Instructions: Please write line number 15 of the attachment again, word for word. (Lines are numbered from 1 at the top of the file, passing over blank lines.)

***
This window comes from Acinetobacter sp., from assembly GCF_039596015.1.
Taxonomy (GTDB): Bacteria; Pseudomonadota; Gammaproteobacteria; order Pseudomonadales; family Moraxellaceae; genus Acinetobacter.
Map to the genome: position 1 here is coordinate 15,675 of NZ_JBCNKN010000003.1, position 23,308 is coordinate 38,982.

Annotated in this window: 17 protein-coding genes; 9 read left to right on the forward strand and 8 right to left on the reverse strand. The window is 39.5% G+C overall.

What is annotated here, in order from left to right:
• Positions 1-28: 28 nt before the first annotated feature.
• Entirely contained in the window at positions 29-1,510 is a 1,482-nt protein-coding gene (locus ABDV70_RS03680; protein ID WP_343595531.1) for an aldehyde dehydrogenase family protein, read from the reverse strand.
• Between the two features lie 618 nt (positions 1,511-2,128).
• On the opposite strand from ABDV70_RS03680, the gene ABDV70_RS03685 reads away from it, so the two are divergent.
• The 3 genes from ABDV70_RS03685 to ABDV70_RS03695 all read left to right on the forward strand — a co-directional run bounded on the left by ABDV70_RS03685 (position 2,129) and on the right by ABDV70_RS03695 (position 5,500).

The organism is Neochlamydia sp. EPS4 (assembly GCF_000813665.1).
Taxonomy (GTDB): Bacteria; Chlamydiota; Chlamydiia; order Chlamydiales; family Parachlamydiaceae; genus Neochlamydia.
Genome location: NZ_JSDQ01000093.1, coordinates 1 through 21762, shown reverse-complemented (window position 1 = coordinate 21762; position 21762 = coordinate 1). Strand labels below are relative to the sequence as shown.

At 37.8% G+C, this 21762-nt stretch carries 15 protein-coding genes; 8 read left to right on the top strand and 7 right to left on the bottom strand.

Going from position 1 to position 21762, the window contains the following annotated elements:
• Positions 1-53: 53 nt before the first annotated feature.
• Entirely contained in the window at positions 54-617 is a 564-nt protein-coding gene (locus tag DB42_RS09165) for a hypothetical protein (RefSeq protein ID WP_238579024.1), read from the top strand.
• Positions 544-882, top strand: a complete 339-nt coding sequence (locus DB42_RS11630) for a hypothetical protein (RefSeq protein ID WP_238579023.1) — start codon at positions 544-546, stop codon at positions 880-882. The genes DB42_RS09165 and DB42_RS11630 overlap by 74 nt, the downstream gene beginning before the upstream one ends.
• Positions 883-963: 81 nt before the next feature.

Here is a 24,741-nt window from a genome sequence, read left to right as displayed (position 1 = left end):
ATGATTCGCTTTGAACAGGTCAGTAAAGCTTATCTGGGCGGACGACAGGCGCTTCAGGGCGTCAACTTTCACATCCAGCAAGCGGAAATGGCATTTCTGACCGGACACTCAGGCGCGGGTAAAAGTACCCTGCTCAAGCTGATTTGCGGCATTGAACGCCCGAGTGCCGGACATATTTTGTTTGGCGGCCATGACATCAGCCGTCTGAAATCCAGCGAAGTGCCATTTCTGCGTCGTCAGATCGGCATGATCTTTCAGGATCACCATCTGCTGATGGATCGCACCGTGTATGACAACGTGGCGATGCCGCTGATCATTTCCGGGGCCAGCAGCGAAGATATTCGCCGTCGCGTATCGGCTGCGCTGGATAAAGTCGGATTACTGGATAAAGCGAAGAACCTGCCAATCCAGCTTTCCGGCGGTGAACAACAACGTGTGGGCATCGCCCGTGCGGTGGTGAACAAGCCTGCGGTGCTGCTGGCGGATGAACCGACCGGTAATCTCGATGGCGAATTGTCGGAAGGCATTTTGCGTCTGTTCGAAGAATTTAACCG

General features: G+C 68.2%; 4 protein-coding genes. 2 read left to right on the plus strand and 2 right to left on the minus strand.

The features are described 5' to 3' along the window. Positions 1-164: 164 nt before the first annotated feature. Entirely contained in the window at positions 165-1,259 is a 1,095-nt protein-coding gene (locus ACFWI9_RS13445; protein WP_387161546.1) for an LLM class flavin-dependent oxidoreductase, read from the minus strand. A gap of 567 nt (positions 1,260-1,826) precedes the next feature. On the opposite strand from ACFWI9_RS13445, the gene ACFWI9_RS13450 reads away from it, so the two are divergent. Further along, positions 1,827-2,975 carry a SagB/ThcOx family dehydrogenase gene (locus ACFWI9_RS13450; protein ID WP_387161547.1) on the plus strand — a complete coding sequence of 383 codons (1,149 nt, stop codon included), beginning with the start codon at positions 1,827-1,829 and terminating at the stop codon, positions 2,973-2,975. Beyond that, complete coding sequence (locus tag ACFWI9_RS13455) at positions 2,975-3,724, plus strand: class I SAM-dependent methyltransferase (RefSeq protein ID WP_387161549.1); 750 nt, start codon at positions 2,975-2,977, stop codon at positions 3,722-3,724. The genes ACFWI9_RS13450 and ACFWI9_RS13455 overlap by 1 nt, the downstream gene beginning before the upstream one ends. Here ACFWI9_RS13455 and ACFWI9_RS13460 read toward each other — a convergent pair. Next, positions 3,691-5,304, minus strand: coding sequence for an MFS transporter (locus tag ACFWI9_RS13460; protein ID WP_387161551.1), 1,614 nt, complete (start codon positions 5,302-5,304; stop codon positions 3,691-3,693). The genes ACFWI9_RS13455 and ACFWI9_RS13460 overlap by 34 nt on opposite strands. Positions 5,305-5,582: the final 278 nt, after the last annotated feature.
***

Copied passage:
Going from position 1 to position 21762, the window contains the following annotated elements: